20140508revised table

In defending the National Accounts produced by the Stats Bureau, Mr. Benjamin assures us that its work and the input data received from sectors in the calculation of the GDP are subject to review and recheck by and submission to several international Agencies. He did not name a single such Agency, or distinguish between those which check and those to which the calculation is sent. Nor did he concede that the quality of the country’s statistics has from time to time been questioned by respected individuals and agencies such as Professor Clive Thomas and the Economist Intelligence Unit.

With respect to the 2013 GDP numbers, he proceeds to give three examples of data on sugar, rice, and mining and quarrying. Data for these sectors are fairly but not completely straight forward to measure. Any errors are likely to understate rather than overstate GDP because of suspected transfer pricing in bauxite, the understatement of gold production and local rice sales. In his haste to debunk the writers, Mr. Benjamin fell into the elementary error of repeating rhetorically that if any one of the sectors or subsectors identified by him was wrong then the total was wrong, completely ignoring the possibility of compensating errors.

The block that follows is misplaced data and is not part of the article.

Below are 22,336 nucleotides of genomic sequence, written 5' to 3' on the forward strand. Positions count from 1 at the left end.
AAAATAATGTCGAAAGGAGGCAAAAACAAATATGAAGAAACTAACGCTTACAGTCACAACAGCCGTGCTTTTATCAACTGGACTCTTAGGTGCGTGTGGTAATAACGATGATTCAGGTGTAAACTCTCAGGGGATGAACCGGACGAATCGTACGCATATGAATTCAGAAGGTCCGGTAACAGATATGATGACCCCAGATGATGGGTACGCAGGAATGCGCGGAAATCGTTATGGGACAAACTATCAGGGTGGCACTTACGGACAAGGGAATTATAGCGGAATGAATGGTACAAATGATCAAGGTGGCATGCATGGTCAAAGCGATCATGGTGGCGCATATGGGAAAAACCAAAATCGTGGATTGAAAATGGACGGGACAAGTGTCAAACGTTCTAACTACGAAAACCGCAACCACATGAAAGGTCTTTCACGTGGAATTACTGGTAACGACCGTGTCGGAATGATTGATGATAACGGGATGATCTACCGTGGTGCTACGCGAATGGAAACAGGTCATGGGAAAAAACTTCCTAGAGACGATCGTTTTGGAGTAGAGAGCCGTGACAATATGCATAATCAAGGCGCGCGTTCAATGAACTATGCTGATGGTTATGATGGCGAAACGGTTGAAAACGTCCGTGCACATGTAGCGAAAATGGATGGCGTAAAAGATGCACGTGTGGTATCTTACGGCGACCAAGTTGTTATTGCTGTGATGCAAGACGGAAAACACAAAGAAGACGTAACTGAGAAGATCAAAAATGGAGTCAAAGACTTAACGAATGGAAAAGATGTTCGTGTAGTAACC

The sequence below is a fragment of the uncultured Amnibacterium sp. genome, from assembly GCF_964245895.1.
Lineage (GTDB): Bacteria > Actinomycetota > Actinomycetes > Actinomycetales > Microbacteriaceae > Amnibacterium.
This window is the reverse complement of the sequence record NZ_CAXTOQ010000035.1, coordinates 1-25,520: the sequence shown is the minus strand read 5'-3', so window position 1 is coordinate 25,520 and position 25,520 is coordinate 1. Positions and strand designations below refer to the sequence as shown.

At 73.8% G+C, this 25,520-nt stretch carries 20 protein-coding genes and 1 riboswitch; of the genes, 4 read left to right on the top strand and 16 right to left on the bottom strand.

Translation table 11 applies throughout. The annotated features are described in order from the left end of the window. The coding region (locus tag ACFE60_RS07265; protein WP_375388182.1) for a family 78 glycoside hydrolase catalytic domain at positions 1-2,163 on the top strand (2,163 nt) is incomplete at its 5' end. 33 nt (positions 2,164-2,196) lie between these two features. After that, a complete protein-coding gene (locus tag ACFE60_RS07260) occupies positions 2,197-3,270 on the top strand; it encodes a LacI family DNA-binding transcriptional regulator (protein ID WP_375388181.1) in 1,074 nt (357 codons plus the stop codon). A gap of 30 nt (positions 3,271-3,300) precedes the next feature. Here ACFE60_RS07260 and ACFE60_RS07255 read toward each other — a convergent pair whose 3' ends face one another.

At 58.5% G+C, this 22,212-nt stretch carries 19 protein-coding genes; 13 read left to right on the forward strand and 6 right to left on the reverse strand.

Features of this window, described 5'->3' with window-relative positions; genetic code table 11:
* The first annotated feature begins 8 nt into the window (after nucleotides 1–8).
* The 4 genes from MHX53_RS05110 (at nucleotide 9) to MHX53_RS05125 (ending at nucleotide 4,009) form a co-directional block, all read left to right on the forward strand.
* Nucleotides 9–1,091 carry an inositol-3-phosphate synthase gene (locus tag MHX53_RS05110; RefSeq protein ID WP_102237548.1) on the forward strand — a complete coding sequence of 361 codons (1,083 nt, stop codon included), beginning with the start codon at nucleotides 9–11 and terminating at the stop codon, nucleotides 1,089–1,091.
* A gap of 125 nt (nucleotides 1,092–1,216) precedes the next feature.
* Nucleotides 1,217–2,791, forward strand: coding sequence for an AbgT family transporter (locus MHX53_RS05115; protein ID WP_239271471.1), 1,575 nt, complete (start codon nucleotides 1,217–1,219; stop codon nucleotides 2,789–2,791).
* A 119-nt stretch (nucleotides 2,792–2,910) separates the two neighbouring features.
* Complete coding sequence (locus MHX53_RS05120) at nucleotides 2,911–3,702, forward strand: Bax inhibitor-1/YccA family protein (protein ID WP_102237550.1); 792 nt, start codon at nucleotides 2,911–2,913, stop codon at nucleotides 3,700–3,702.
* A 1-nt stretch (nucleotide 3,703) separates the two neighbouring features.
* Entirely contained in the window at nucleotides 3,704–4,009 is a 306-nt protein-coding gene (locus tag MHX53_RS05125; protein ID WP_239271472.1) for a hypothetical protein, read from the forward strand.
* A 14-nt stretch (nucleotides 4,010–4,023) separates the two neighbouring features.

The real problem which many persons have with GDP figures is with the Services sector which accounted for 58% of GDP in 2012, increasing to 60% in 2013, a remarkable change by itself. Addressing such concerns requires measured, intelligible explanations, not a polemical and emotional reaction. Services include some really hard-to-measure subsectors such as Transportation and Storage, Education, Construction, Health, and Real Estate Activities.

Specifically, Mr. Benjamin cited the Construction sector in his defence without any apparent awareness that the reported 22.6% growth in the subsector in 2013 includes a substantial correction of an error in the 2012 figures. For that year, the Stats Bureau reported negative growth of 11% even though the imports of cement and steel had increased by more than 25% and local sand output was up 76.5%. Troublingly, the mid-year 2013 year-on-year growth was reported as 6.6%!